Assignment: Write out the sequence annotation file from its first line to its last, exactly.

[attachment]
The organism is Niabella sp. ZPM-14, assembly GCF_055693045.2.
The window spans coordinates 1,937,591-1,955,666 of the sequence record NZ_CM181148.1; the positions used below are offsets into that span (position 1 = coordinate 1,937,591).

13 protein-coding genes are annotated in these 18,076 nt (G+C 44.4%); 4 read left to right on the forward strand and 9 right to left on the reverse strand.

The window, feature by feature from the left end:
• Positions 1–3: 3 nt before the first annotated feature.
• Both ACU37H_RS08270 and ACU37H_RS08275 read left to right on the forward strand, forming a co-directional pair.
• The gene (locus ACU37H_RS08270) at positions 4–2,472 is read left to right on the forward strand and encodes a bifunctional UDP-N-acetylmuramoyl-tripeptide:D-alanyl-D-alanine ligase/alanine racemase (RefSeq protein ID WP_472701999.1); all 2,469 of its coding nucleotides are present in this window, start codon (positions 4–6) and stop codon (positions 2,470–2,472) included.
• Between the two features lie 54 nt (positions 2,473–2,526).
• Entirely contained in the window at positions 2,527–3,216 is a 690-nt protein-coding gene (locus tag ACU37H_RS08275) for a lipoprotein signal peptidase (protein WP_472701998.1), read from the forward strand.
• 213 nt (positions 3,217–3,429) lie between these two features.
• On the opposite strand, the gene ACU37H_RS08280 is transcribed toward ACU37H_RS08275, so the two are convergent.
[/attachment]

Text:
The organism is Niabella sp. ZPM-14, assembly GCF_055693045.2.
The window spans coordinates 1,937,591-1,955,666 of the sequence record NZ_CM181148.1; the positions used below are offsets into that span (position 1 = coordinate 1,937,591).

13 protein-coding genes are annotated in these 18,076 nt (G+C 44.4%); 4 read left to right on the forward strand and 9 right to left on the reverse strand.

The window, feature by feature from the left end:
• Positions 1–3: 3 nt before the first annotated feature.
• Both ACU37H_RS08270 and ACU37H_RS08275 read left to right on the forward strand, forming a co-directional pair.
• The gene (locus ACU37H_RS08270) at positions 4–2,472 is read left to right on the forward strand and encodes a bifunctional UDP-N-acetylmuramoyl-tripeptide:D-alanyl-D-alanine ligase/alanine racemase (RefSeq protein ID WP_472701999.1); all 2,469 of its coding nucleotides are present in this window, start codon (positions 4–6) and stop codon (positions 2,470–2,472) included.
• Between the two features lie 54 nt (positions 2,473–2,526).
• Entirely contained in the window at positions 2,527–3,216 is a 690-nt protein-coding gene (locus tag ACU37H_RS08275) for a lipoprotein signal peptidase (protein WP_472701998.1), read from the forward strand.
• 213 nt (positions 3,217–3,429) lie between these two features.
• On the opposite strand, the gene ACU37H_RS08280 is transcribed toward ACU37H_RS08275, so the two are convergent.